MEDA Blog - Stories from the Field
Hope McKeever - Strategic Engagement Intern has not set their biography yet

Convention 2016 - You're not gonna want to miss this.

Everything is bigger in Texas – including this year’s convention! This fall, MEDA is hosting Business as a Calling: Women Changing the World. What could be bigger than world-renowned speakers, fine dining, tours of cutting edge businesses and times for networking with emerging and seasoned leaders alike? Nothing of course!

While the seasons are changing at home, jump back in time with us to sunshine and warm weather as you bask in the history, music and culture of San Antonio. The city’s famous Riverwalk and historic sites provide a premier backdrop for the festivities to come.

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10 things you might not know about MEDA

1. We started doing economic development before it was cool.
Economic empowerment isn’t just a phrase that we pull out at parties. MEDA has been creating business solutions to poverty through impact investing, microfinance, agricultural and entrepreneurship training since the 1950s, and it doesn’t look like that will change anytime soon.
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MEDA’s Strategy for Meeting Demand and Improving Livelihoods

Part Two of a Two-Part Series about our new FEATs Project in Ghana.

 High quality tree seedlings have a significant impact on trade success and economic growth. With funding provided by the Government of Canada through Global Affairs Canada, MEDA has partnered with international tree nursery company, Tree Global, to produce and supply high quality cocoa, shea, cashew, and rubber tree seedlings to Ghanaian farmers.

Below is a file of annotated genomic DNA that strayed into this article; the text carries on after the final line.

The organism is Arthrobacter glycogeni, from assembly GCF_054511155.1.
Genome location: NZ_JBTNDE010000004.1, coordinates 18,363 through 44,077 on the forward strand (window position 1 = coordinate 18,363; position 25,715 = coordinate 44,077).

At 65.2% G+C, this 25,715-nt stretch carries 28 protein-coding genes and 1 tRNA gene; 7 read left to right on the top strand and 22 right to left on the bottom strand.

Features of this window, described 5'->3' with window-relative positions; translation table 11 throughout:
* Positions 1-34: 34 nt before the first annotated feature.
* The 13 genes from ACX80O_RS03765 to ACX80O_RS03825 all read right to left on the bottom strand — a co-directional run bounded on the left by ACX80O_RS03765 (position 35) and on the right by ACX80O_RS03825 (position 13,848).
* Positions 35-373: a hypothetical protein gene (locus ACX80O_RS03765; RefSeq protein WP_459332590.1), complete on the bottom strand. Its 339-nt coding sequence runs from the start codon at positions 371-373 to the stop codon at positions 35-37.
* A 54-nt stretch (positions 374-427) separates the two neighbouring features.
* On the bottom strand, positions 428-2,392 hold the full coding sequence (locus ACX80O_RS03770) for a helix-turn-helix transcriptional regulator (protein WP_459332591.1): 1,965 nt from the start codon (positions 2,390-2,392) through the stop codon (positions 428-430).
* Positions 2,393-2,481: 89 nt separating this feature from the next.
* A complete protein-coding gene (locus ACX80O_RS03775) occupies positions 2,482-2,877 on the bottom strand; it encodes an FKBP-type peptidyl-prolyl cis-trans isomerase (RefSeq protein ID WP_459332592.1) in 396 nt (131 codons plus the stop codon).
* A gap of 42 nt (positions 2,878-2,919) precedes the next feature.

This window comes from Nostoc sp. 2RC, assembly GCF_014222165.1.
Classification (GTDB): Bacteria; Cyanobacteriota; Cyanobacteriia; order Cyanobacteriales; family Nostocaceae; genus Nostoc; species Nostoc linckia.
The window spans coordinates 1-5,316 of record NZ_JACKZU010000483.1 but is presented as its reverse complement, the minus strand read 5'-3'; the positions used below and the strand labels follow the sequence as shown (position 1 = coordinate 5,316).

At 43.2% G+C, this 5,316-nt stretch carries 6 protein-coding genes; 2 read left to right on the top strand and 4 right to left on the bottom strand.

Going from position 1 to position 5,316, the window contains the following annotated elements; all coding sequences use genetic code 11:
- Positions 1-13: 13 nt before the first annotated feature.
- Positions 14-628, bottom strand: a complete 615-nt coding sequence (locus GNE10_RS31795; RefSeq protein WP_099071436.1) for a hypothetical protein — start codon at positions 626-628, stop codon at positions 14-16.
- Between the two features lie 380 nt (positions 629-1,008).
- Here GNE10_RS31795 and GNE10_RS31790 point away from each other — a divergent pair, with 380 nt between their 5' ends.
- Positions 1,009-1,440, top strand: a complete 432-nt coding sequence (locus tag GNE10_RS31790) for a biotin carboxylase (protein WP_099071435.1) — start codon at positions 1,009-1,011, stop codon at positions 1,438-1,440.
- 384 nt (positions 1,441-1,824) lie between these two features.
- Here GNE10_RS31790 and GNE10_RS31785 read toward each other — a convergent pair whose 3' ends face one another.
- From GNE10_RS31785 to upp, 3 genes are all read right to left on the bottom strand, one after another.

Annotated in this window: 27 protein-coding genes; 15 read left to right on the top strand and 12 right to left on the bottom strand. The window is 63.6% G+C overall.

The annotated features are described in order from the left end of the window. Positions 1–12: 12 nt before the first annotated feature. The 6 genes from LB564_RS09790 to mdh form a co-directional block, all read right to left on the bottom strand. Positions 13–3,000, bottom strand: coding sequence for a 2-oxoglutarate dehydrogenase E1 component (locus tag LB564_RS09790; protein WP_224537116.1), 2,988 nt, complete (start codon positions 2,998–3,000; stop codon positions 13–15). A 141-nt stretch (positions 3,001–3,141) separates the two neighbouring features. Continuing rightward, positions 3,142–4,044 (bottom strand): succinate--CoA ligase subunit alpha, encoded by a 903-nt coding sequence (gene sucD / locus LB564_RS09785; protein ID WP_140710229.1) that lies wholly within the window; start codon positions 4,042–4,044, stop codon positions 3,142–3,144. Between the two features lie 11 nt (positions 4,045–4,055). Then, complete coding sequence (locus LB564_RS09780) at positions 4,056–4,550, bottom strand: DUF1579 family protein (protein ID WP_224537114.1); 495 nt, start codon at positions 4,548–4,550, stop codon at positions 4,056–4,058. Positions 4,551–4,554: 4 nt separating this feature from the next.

MEDA’s goal for the project is to improve the economic well-being of 100,000 male and female farmers in these four tree crop industries over a span of 6 years. With an emphasis on women and youth, MEDA hopes to distribute 21,000,000 seedlings over the life of the project. Since 2015, the project’s seedling supply partner (Tree Global) has been using leading edge growing technology aimed at producing high quality seedlings that grow faster, have higher survival rates, earlier maturity and increased yields than conventional seedlings. MEDA has deployed iFormBuilder, an electronic data collection tool to collect seedling performance metrics for analysis in partnership with selected academic and research institutions. The results of this analysis would contribute to the project’s policy work and would be disseminated at selected fora.

As part of the project, MEDA is working to facilitate the development of a sustainable seedling distribution network by supporting local businesses and entrepreneurs with matching grants to establish seedling distribution centres called Community Distribution Nurseries or CDNs to get these high quality seedlings into the hands of farmers. Using an inclusive market systems development approach, MEDA is also partnering with key stakeholders including government agencies and industry groups, for example the Ghana Cocoa Board, Global Shea Alliance and African Cashew Alliance to name a few, to make the project successful and sustainable. Through partnerships with major international companies such as Mondelez – makers of Oreo, Toblerone and Cadbury - MEDA is helping farmers to gain access to high quality seedlings and to thus increase their productivity and incomes for years to come. Building the capacity of farmers is vital to their sustainable economic growth and well-being. Incentive programs such as discount coupons offered by the project to farmers, enable them to procure and plant high quality seedlings. Supplementary training on good agronomic and environmental practices as well as business skills equips farmers with the knowledge they need to make their business flourish.